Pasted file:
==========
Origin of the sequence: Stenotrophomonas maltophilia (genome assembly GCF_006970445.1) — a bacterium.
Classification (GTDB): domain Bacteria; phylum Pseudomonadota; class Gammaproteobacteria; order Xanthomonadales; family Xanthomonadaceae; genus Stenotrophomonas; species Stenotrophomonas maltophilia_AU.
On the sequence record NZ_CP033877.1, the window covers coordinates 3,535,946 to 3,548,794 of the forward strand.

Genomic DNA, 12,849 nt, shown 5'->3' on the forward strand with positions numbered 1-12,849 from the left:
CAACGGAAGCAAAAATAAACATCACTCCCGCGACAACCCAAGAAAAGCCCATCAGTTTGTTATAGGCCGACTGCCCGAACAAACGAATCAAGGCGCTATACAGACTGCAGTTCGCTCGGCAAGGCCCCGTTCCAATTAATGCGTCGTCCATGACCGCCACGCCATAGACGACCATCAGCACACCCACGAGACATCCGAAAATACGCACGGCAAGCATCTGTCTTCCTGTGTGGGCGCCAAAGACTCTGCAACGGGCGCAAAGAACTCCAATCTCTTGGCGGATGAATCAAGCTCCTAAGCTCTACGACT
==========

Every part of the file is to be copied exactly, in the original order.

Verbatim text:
Origin of the sequence: Stenotrophomonas maltophilia (genome assembly GCF_006970445.1) — a bacterium.
Classification (GTDB): domain Bacteria; phylum Pseudomonadota; class Gammaproteobacteria; order Xanthomonadales; family Xanthomonadaceae; genus Stenotrophomonas; species Stenotrophomonas maltophilia_AU.
On the sequence record NZ_CP033877.1, the window covers coordinates 3,535,946 to 3,548,794 of the forward strand.

Genomic DNA, 12,849 nt, shown 5'->3' on the forward strand with positions numbered 1-12,849 from the left:
CAACGGAAGCAAAAATAAACATCACTCCCGCGACAACCCAAGAAAAGCCCATCAGTTTGTTATAGGCCGACTGCCCGAACAAACGAATCAAGGCGCTATACAGACTGCAGTTCGCTCGGCAAGGCCCCGTTCCAATTAATGCGTCGTCCATGACCGCCACGCCATAGACGACCATCAGCACACCCACGAGACATCCGAAAATACGCACGGCAAGCATCTGTCTTCCTGTGTGGGCGCCAAAGACTCTGCAACGGGCGCAAAGAACTCCAATCTCTTGGCGGATGAATCAAGCTCCTAAGCTCTACGACT